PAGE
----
Researchers tackle influenza by studying human behavior

Aug 04, 2009

Researchers from The University of Texas at Austin will participate in a $3 million, five-year grant from the National Institutes of Health (NIH) to fight influenza and other diseases by creating models that simulate the complex interplay between human behavior and the spread of disease.

The grant is part of the Models of Infectious Disease Agent Study (MIDAS) program, a national network of researchers using mathematical models to help public health officials better predict, intervene and contain contagious diseases.

Researchers from Texas include Lauren Ancel Meyers, a mathematical biologist in the College of Natural Sciences and Paul Damien, a mathematician in the McCombs School of Business. Meyers is leading the project jointly with Allison Galvani at Yale University.

The group already has begun work this summer. They are trying to understand how to best use the national stockpile of flu antiviral medications such as and for the current H1N1 pandemic (swine flu). Between state and federal holdings, there are approximately 80 million courses of these drugs available.

"Who should be taking these antivirals? And when? What are the optimal choices to best save lives and prevent the spread of the ?" Meyers said. "Our models can help answers those questions."

The group has also launched a survey-based study to learn how perceptions and behavior evolve as information about the H1N1 pandemic spreads around the globe through the media.

Meyers said that as people change things like travel plans, they in turn change how the disease spreads.

Additionally, Damien said, "Take school closures as an example. It's challenging to assess when and where to close schools. Based on what metric? Percent infected? Percent likely to be infected? Only by using mathematical methods can we best quantify these uncertainties. The MIDAS program rightly encourages the use of mathematics to make better, informed decisions, and we're excited to be involved in such an effort."

Thus, there are many factors that can affect the spread of diseases including population densities, closures of schools and public places, how drugs and vaccines are distributed, cost of treatments and people's perceptions of vaccines.

"Our models will combine these factors and allow us to design public health policies that not only use resources effectively but also influence individual decision making to prevent the transmission of diseases like flu," Meyers said.

Source: University of Texas at Austin (news : web)

Explore further: Recorded Ebola deaths top 7,000

add to favorites email to friend print save as pdf

Related Stories

Pitt receives grant to create virtual models for epidemics

Jul 31, 2009

As the world prepares for a probable resurgence of H1N1 in the coming months, University of Pittsburgh researchers are controlling the spread of infectious diseases virtually with a $13.4 million National Institutes of Health ...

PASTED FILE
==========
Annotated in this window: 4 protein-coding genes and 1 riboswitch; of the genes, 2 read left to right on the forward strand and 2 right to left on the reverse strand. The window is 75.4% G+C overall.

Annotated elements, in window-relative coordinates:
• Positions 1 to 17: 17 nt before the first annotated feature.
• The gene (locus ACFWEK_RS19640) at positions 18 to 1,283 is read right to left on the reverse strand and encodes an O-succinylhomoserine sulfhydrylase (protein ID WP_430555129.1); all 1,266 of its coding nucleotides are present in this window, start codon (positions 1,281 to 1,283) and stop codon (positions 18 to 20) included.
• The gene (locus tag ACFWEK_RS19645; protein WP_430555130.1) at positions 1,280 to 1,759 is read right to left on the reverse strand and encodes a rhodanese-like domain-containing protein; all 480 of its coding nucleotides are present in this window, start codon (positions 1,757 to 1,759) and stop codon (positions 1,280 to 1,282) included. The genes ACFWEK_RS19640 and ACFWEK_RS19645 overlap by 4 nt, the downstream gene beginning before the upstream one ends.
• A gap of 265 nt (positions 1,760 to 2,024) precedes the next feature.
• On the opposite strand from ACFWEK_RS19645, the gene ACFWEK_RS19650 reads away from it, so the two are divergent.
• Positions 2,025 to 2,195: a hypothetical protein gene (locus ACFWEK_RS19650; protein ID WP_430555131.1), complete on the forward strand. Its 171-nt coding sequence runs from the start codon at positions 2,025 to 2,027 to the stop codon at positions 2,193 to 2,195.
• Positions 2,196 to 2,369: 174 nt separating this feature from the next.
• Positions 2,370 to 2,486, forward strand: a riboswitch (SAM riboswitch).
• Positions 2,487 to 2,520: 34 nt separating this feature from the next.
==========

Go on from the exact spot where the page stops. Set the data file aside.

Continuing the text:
Flu vaccine distributing plans announced

Oct 03, 2006

U.S. mathematical biologists say they've developed flu vaccine distribution alternatives for use when faced with vaccine shortages during flu outbreaks.

Pandemic flu may be well mitigated until vaccine is available

Mar 10, 2008

An outbreak of pandemic influenza in the U.S. could be mitigated with prompt implementation of social-distancing measures combined with antiviral treatment and prophylaxis until a vaccine is available, according to new findings ...

Recommended for you

Recorded Ebola deaths top 7,000

19 hours ago

The worst Ebola outbreak on record has now killed more than 7,000 people, with many of the latest deaths reported in Sierra Leone, the World Health Organization said as United Nations Secretary-General Ban ...

Liberia holds Senate vote amid Ebola fears (Update)

23 hours ago

Health workers manned polling stations across Liberia on Saturday as voters cast their ballots in a twice-delayed Senate election that has been criticized for its potential to spread the deadly Ebola disease.

Evidence-based recs issued for systemic care in psoriasis

Dec 19, 2014

(HealthDay)—For appropriately selected patients with psoriasis, combining biologics with other systemic treatments, including phototherapy, oral medications, or other biologic, may result in greater efficacy ...

Bacteria in caramel apples kills at least four in US

Dec 19, 2014

A listeria outbreak believed to originate from commercially packaged caramel apples has killed at least four people in the United States and sickened 28 people since November, officials said Friday.

Steroid-based treatment may answer needs of pediatric EoE patients

Dec 19, 2014

A new formulation of oral budesonide suspension, a steroid-based treatment, is safe and effective in treating pediatric patients with eosinophilic esophagitis (EoE), according to a new study in Clinical Gastroenterology and Hepatology, the official clinical practice journal ...

User comments : 0

Please sign in to add a comment. Registration is free, and takes less than a minute. Read more

Click here to reset your password.
Sign in to get notified via email when new comments are made.